Help students engage with a fictional or historical character by creating an annotated illustration.
The IDP grant gives middle and high school History, Government, Civics, and ELA educators in the greater New York City metro area access to professional development and materials valued at more than $10,000.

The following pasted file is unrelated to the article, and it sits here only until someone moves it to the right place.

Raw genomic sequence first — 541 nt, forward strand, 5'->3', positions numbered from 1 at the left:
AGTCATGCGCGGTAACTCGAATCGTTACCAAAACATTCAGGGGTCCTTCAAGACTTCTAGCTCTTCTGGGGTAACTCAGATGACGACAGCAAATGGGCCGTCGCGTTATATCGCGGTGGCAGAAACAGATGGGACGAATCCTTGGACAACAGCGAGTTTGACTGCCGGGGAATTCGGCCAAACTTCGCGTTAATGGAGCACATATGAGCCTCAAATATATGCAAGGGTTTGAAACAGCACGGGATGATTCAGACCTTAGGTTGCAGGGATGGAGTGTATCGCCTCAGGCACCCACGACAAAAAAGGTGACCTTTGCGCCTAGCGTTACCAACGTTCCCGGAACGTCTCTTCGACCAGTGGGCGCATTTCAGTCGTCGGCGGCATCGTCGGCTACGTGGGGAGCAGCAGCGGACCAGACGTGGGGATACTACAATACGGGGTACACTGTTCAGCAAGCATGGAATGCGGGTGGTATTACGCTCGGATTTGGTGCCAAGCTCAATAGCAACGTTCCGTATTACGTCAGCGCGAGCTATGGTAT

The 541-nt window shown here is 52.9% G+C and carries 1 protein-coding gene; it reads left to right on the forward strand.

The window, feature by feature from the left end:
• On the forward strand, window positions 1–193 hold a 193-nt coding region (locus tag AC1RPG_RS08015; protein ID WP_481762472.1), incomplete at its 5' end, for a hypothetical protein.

Facing the resilience of indigenous traditional education in Canada, Prime Minister Sir John A. Macdonald, who was also Minister of Indian Affairs, commissioned Nicholas Flood Davin, a journalist, lawyer, and politician, to go to Washington, DC, in 1879 to study how the United States tackled the same issue. At the time, the US had developed a policy of aggressive civilization of Native Americans. This policy, writes anthropologist Derek G. Smith, “had been formulated in the post-Civil War period by President Ulysses S. Grant’s administration . . . and was passed into law by Congress in early 1869.”1 The key to this policy was a system of industrial schools where religious instruction and skills training would help the Native Americans catch up with the demands of Western society.